In my time playing 2064: Read Only Memories, I encountered several interesting characters and memorable moments. However, one incident in particular stood out particularly clearly: the first time I met a woman named Jess, a human/animal “Hybrid” who, developed skin cancer, but had it go into remission after undergoing treatments involving the genes of animals. When I inquired about her cat-like appearance, she immediately grew defensive, and at the time it appeared that our soured relationship might hinder my progress. When I was eventually able to speak to her again, the game offered me dialogue options to ask her why she’d responded the way she had, but I didn’t need them. I didn’t have to ask why Jess was angry, because I’ve seen this response throughout my life when someone is a victim of prejudice. She was merely preemptively defending herself against an attack she’d been conditioned to think she’d receive because of the way she looked.
The emotional impact of this moment really drove home the idea that people in this world are judged and mistreated for their appearance, a truth that was only heightened as 2064: Read Only Memories took me through its science fiction world and explained how Hybrids as a group are treated like second class citizens, with a purist group called The Human Revolution looking to strip rights from those who underwent life-saving animal gene treatments, deeming them “not human.”
The real-world parallels to social ills that we face every day were obvious, but seeing 2064: Read Only Memories’ sci-fi take on issues such as equality and healthcare was a fascinating focus I hoped would be at the core of the game’s story. However, this conflict ended up being mostly just set dressing for a fairly standard plot involving artificial intelligence and questions of whether or not a machine is truly alive. 2064: Read Only Memories knows how to create a world full of interesting concepts and political commentary, but it ultimately ends up sidelining some of its best and most timely themes for a fairly by-the-numbers noir story.
The source of the more rote themes, and the driving force of the game is the lovable and beautifully written Turing, a “Relationship Organizational Manager” (ROM) who sought me out after their creator Hayden had gone missing, presumably as a victim of kidnapping. Thus began mine and Turing’s journey through a futuristic interpretation of San Francisco.
Much of the moment-to-moment of 2064: Read Only Memories had me meeting up with its wonderful cast members in search of clues on Hayden’s disappearance, with occasional puzzles to break up the long stretches of dialogue. The puzzles are generally serviceable, if mostly forgettable, though some fall into the sort of dreaded obtuse adventure game logic that requires you to use inventory items in some ridiculous ways. But when it’s focusing on the mystery, and the people who help you find your way through it, Read Only Memories is as entertaining as its eclectic cast members.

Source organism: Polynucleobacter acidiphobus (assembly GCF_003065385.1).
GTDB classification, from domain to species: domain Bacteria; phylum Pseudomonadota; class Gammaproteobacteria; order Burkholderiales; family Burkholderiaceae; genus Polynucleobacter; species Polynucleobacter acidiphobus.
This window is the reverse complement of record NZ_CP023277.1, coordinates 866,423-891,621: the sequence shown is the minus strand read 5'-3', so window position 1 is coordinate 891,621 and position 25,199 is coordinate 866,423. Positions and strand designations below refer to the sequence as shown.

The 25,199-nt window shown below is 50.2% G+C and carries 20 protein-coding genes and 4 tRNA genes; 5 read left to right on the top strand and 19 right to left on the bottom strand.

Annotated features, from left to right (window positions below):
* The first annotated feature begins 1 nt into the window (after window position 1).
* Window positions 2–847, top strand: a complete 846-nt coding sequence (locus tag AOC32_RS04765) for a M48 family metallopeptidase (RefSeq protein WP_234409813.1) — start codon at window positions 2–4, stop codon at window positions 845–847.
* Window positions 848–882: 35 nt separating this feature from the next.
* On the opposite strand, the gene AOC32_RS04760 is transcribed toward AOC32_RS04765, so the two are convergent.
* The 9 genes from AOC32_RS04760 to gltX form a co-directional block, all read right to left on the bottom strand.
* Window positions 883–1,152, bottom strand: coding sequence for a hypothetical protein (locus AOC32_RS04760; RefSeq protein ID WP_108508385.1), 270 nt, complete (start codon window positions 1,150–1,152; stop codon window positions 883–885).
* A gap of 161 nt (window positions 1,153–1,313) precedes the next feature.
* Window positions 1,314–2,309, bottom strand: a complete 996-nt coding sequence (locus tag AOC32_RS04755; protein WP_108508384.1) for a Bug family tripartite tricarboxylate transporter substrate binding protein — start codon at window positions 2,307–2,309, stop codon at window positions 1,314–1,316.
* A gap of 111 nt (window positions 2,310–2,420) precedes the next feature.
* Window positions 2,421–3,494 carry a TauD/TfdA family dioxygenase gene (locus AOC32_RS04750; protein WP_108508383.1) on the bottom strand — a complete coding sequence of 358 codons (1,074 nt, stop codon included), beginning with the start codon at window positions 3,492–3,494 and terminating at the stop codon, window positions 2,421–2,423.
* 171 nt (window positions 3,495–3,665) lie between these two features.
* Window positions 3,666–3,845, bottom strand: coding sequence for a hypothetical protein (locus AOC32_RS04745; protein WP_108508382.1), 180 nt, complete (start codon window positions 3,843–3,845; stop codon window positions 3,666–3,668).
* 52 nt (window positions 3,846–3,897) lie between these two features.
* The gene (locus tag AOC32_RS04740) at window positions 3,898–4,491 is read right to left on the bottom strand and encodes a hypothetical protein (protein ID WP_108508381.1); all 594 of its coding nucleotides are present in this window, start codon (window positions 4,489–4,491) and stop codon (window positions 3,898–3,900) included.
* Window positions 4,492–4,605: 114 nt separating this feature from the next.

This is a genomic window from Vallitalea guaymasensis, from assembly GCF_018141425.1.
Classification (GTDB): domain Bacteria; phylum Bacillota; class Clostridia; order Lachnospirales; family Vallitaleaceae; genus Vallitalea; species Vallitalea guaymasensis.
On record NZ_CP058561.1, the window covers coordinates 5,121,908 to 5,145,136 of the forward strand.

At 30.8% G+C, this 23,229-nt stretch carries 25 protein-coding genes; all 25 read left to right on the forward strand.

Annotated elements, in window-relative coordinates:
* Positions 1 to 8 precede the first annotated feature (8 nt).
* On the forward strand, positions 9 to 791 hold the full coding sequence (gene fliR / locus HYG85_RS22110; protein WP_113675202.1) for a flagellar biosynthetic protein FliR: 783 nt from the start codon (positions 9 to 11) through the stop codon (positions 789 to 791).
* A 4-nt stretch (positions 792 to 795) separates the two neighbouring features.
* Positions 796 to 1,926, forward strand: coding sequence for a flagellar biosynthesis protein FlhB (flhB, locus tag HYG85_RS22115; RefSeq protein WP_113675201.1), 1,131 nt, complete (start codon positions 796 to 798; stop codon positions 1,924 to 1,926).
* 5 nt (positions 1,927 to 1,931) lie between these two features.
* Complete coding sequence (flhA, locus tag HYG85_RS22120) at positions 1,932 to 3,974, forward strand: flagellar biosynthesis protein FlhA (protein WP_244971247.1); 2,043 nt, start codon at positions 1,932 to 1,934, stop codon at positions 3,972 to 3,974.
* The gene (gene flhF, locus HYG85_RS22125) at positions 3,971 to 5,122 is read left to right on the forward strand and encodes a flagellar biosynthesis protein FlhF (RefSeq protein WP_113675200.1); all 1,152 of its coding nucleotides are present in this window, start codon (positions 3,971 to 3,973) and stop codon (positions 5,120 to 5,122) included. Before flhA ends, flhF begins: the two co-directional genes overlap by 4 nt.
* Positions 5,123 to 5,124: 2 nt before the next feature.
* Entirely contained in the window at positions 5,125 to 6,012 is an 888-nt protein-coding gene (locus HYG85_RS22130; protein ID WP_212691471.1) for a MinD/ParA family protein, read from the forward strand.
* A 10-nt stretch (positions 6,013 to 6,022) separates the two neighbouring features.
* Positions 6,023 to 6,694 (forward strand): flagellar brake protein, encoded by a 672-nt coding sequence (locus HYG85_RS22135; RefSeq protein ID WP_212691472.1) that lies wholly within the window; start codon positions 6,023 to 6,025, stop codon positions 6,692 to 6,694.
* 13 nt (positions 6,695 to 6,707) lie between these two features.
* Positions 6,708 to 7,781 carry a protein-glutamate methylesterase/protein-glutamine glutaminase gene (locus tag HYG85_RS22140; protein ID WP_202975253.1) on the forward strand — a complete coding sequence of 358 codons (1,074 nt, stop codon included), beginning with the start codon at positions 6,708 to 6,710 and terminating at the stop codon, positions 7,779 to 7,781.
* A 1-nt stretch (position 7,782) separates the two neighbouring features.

Even when 2064: Read Only Memories fails to capitalize on its best political analogies, it makes great strides to portray diverse characters from all walks of life, including members of the LGBT community and people of color. These wonderful people are the lifeblood that kept me playing 2064: Read Only Memories even when its more predictable sci-fi story beats failed to hold my interest.
In my first play through, I met several standouts beyond my memorable encounter with Jess near the beginning. These included the charming hacker TOMCAT, the juvenile delinquent couple with hearts of gold Chad and Oliver, and of course, Turing themself, who is interesting to see grow as they learn to deal with their sapience and the responsibility of being a citizen in this world. Each of these characters is well-acted thanks to the voice acting added as part of the 2064 update to the base game. This includes performances by well-known industry talent like The Walking Dead’s Melissa Hutchinson and games critic Jim Sterling. Thankfully, there are several characters I didn’t meet, which gives me another reason to replay 2064: Read Only Memories, besides just wanting to see the game’s other endings.
Despite falling into some well-worn sci-fi territory, 2064: Read Only Memories excels most when it focuses on characters and concepts that aren’t quite as far away from our current reality as its A-plot of robots, artificial intelligence, and questions of what makes humans different from a being made up of metal and programming. The political statements it makes through its characters and its background story prove that there is a braver, more interesting story unfolding in this world, just one that doesn’t take the foreground as often as it deserves.
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